Preeshay (goodreadscompreeshay_pari) rite Faheem! so commenting on Peer-e-Kamil... well what to comment on such an amazing lit writ! its simply awesome n a must read too for every one who have not gone through it yet! do give it a try gals. It will kick you out of all your mis perceptions or say dis perceptions!!
my word for it!!!


message 29: by Shehzad (new) - added it

Shehzad | 648 comments I wasn't much impresssed with the novel either. I don't remember the specifics; read it a year or two ago. But I would like to know the group's opinion about something. Salaar doesn't seem to be seeking the right path, as far as I can remember, yet he somehow finds it,quite miraclusouly and effortlessly. What's the message here? What insipiration ?


message 30: by Preeshay (last edited Sep 03, 2013 07:35PM) (new) - rated it 4 stars

Preeshay (goodreadscompreeshay_pari) @Shehzad.. what!!you think Salaar doesn't seem to be seeking the right path n just found it effortlessly!!! Man i humbly request you give the novel a second go through in a serene mood(never mind plz:) the reason is that you are actually missing the crux of the line here..! remember what Salaar suffers all through his journey..!! its this pain n agony, his inner quest thats urging him to go for the right...!! remember his soul words..?? "What comes next to Ecstasy..?? n the reply of Imama Hashim..?? just give it a second read man n then come back for an argument
ps:i dearly respect your views Shehzad n never meant to be critical in any way!!so hope you don't mind:)


message 31: by Shehzad (new) - added it

Shehzad | 648 comments @Pareeshay...Whats lies beyobnd ecstacy:nothingness, right? That's at least what the novel says. Let me get this straight. A genius,rich guy with a life full of agony and suffering gets bored out of ecstacy to go looking for what lies beyond ecstacy and this leads him to the straight path ? Doesn't it all sound paradoxical? Also, i didn't realize the line " what comes after ecstacy..."was a coded plea for the right path :)
ps:i didn't mind at all and hope my querries are not offending you or anyone else


message 32: by Saeed (last edited Sep 15, 2013 11:18PM) (new) - rated it 1 star

Saeed Ur | 3 comments Just joined this group and saw this. Tbh I read the novel last summer during vacations and then I took @Preeshay's advice and read it again. My opinion remains the same. It is probably one of the worst works of the writer. Her other novels are great literary works which grip a person and take him on a journey through the characters but this one is just hammering on one point again and again and again. I think it is admired a lot cuz most people here in our country are not sympathetic to minorities so if I review it as a rhetoric or kitch well then it gets top prize and 5/5 but as a piece of literature from a writer like her, well she has given us novels which are so so so much better than this, it is not even in the same league with her other novels and i rank it among her worst efforts at story writing.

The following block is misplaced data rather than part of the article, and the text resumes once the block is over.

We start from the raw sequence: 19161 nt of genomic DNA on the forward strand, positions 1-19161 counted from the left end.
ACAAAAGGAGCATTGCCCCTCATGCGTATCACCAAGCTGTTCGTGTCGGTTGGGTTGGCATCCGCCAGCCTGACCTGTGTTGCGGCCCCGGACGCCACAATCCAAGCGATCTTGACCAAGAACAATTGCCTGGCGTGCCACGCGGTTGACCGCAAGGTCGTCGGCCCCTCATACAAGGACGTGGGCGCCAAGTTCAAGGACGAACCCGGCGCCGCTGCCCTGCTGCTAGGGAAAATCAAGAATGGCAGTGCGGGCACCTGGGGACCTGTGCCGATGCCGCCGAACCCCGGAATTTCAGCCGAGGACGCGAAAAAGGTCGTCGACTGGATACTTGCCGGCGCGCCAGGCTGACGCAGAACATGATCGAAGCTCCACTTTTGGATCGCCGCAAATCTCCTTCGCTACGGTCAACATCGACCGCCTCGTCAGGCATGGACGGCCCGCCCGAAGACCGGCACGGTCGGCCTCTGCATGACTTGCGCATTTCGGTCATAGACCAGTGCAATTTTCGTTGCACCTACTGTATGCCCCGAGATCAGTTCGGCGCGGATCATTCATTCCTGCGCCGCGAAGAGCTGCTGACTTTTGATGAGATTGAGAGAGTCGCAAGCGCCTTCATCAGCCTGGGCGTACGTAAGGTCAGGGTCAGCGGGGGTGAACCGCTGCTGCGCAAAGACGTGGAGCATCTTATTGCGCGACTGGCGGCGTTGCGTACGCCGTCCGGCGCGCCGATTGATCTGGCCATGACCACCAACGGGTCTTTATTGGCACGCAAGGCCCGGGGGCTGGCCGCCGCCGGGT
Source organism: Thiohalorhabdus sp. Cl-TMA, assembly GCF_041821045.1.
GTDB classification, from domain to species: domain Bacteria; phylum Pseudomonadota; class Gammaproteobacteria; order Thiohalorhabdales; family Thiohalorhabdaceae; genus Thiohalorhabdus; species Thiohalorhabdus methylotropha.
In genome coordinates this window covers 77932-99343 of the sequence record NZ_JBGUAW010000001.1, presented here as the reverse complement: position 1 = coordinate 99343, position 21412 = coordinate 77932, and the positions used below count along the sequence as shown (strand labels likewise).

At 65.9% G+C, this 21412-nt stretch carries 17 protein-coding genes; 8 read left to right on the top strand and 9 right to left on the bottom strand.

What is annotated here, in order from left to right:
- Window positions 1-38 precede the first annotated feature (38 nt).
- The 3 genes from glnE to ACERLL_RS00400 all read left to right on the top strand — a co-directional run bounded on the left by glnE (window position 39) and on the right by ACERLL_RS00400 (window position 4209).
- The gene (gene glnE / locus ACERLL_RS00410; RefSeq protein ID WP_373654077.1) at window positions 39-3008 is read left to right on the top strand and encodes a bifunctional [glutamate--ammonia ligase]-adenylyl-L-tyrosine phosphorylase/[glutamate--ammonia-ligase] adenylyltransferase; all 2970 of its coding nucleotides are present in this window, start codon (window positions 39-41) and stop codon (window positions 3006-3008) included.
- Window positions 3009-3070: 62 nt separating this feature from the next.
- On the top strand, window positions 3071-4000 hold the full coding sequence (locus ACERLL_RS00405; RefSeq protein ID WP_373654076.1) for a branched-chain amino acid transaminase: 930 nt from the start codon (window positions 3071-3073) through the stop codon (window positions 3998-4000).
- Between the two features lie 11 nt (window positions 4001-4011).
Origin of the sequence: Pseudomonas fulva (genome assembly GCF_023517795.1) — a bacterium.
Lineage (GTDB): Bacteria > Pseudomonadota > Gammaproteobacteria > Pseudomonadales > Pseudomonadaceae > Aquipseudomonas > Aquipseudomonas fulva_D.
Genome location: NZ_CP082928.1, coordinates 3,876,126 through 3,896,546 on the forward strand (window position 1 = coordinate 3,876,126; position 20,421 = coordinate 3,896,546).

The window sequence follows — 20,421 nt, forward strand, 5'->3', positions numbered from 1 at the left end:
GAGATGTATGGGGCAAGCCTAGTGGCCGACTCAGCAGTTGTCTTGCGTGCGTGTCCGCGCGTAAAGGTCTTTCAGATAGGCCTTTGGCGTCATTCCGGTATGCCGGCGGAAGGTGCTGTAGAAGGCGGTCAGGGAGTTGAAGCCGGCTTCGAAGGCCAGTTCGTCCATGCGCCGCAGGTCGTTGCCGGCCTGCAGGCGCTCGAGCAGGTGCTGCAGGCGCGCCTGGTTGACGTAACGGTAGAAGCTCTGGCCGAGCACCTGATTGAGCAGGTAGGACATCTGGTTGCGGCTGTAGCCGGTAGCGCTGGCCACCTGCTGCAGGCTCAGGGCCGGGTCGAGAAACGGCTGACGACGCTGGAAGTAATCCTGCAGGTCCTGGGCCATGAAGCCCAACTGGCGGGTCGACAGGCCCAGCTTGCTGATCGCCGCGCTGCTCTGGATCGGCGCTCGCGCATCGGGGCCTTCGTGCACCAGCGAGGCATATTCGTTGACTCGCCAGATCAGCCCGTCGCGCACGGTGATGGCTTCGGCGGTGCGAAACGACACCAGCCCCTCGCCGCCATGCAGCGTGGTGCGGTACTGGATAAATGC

message 33: by Lara (new) - rated it 5 stars

Lara Zuberi (larazuberi) | 569 comments Finished it last night


Maira | 5852 comments Mod
Lara wrote: "Finished it last night"

what is your opinion about the book?


message 35: by Lara (new) - rated it 5 stars

Lara Zuberi (larazuberi) | 569 comments Maira I loved it. I read it because of all the discussion here and because I love Umeras plays. I will post a review soon, I agree with you that it's a very powerful novel.


Maira | 5852 comments Mod
Lara wrote: "Maira I loved it. I read it because of all the discussion here and because I love Umeras plays. I will post a review soon, I agree with you that it's a very powerful novel."

good to know you liked it. :P


message 37: by Lara (new) - rated it 5 stars

Lara Zuberi (larazuberi) | 569 comments I think the strong point of this book is the journey it takes you on. Here's my review: https://www.goodreads.com/review/show...


Hamid Raza (hamid_raza) | 1 comments Although I read the novel like three years ago. I'm new on Goodreads and I think it's the right place to describe the awesomeness of this novel. Wow. It is so influential and emotional but realistic at the same time and the characters are amazingly interesting too. Loved the ending. I have no words to describe this masterpiece. I have read it 7 times. Planning to read it for the 8th time after my exams are finished.
Novel was made available for sale in 2004 and I read it in 2010, I told the story to my grandma (R.I.P), and she smiled with tears in her eyes... She actually told me that its a true story and that Imama used to live in xxxx xxxxxxx xxxxxx Lahore. But after her qadyani family started searching her, she went incognito. I don't know if its partially or completely true, but it gave me a heart attack!!